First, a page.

The diffractive profile test has been designed to extend throughout the entire optical surface of the Finevision trifocal IOL. The gradual decrease in step height towards the periphery allows to reinforce the distance vision under mesopic conditions, in which human eye’s pupils dilate. Without this gradual reduction, the contribution to far, intermediate and near vision would be constant across the entire optical surface, for any pupil size : this would not be optimal as all human pupil tend to dilate when ambient light reduces, and to constrict when attempting to perform near visual tasks such as reading. The variations of the through-focus MTF curve of the IOL for different pupil apertures confirms that the Fine Vision IOL is pupil-dependent and designed to favor distance vision under dim light conditions. This change of energy balance with pupil size mimics the natural pupil’s response to various lighting conditions. It is a function of the required distance (near or far vision). It is consistent with the accommodation reflex, in which the pupil tends to constricts for near vision.8 To decrease the risk of glare at night, only 9 % of the energy is devoted to intermediate vision at 4.5-mm pupil aperture.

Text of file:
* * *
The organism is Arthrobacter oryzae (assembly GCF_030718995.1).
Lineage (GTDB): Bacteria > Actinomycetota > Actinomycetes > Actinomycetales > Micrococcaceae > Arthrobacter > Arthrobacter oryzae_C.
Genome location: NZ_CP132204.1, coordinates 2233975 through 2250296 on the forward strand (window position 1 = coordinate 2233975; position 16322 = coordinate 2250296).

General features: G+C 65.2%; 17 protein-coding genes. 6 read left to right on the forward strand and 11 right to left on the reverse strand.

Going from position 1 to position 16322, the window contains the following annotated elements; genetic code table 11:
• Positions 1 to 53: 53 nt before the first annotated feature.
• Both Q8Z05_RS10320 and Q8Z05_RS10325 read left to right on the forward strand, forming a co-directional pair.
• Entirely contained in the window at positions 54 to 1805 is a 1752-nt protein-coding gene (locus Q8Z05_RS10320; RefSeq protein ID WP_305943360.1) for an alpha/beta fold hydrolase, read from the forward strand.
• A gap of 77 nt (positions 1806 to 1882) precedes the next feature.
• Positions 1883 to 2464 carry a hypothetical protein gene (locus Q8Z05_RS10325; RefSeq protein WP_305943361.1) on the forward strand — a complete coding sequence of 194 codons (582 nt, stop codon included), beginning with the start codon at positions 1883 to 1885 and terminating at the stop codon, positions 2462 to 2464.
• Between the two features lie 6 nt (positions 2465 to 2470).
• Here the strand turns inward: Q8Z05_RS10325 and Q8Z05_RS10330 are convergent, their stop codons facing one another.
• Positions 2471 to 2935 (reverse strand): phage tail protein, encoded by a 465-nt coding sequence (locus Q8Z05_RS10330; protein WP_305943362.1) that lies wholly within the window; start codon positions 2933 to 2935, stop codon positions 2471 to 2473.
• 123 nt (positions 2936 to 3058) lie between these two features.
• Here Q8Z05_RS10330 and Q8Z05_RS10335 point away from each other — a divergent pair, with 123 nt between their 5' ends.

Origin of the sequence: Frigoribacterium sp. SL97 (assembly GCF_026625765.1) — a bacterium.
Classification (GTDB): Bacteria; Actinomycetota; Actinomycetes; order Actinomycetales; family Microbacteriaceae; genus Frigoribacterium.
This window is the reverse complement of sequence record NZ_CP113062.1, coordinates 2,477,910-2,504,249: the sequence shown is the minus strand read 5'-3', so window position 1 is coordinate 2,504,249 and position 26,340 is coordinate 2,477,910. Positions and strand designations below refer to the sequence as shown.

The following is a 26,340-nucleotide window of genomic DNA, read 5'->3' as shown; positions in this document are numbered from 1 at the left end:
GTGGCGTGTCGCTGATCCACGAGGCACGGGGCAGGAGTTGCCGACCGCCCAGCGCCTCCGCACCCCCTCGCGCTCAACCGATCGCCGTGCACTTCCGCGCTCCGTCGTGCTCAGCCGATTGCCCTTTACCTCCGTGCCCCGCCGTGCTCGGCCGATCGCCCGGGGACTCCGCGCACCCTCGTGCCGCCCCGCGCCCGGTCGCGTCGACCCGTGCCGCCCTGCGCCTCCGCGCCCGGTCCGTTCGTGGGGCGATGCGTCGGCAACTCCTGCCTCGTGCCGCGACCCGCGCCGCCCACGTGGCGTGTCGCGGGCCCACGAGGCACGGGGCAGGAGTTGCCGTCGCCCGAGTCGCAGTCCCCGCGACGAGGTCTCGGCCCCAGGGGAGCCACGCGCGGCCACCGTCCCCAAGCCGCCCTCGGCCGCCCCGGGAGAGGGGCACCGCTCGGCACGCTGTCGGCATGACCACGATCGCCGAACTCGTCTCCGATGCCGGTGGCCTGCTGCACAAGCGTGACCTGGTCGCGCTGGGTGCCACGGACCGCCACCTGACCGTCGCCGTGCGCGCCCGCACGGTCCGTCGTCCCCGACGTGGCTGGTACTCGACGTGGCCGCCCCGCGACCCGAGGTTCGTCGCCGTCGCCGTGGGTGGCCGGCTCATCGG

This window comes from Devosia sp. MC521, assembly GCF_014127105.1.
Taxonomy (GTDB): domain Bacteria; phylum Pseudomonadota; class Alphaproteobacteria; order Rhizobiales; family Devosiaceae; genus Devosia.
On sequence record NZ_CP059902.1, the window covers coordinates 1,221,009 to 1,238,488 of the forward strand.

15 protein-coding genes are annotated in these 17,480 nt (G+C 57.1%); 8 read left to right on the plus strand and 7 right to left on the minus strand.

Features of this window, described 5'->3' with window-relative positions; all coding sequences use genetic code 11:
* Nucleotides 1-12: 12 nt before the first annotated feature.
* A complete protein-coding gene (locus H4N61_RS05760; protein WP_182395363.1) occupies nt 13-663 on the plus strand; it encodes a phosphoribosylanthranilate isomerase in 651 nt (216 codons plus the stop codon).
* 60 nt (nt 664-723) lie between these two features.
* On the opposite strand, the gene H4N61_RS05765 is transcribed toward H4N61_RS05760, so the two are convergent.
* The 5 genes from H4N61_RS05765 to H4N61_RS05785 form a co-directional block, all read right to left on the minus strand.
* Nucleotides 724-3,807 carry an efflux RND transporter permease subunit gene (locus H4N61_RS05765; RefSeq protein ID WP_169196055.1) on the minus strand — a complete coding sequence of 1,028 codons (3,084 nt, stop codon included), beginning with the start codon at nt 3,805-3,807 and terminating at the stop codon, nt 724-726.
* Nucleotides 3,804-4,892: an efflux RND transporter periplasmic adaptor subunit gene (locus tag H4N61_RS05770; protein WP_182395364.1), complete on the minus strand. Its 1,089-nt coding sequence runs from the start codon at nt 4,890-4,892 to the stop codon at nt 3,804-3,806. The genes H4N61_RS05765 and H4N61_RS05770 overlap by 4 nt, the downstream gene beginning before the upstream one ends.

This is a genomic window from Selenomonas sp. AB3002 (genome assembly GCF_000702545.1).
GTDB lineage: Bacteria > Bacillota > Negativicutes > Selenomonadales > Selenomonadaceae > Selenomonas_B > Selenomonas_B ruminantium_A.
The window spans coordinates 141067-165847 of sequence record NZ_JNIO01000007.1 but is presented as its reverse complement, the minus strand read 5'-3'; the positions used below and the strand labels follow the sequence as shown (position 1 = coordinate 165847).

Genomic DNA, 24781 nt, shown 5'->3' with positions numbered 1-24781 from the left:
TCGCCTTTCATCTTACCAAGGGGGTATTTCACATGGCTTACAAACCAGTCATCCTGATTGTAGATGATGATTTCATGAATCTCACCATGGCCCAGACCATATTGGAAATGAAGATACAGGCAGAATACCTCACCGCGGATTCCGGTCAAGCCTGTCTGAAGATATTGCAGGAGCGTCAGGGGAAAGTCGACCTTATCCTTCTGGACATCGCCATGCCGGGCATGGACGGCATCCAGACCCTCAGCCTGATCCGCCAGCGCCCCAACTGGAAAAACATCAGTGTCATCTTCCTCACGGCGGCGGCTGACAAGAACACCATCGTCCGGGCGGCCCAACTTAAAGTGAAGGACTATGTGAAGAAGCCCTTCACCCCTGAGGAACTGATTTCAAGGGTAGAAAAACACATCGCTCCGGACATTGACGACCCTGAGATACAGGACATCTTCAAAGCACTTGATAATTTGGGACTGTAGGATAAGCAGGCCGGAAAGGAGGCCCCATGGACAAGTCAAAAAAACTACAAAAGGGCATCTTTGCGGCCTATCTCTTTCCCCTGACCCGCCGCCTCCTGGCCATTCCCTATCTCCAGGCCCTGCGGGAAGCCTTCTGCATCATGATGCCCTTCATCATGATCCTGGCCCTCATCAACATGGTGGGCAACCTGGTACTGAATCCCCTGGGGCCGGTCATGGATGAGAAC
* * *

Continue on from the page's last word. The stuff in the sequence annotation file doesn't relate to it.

The Finevision Physiol trifocal IOL was the first IOL ever designed to display a useful additional focus for intermediate vision at +1.75 D. This IOL improves intermediate vision relative to standard bifocal IOLs, while maintaining near and far visual performance owing to its advanced optical features : apodization, convolution, aspherization.
The risk (for the patient) associated with this intermediate focus seems limited with respect to the offered benefit because the diffractive structure of this trifocal IOL was designed to allocate less energy to intermediate vision as compared to far and near vision. Regardless of the pupil size, the limited amount of energy allocated to intermediate vision minimizes the risk of monocular diplopia associated with intermediate focus.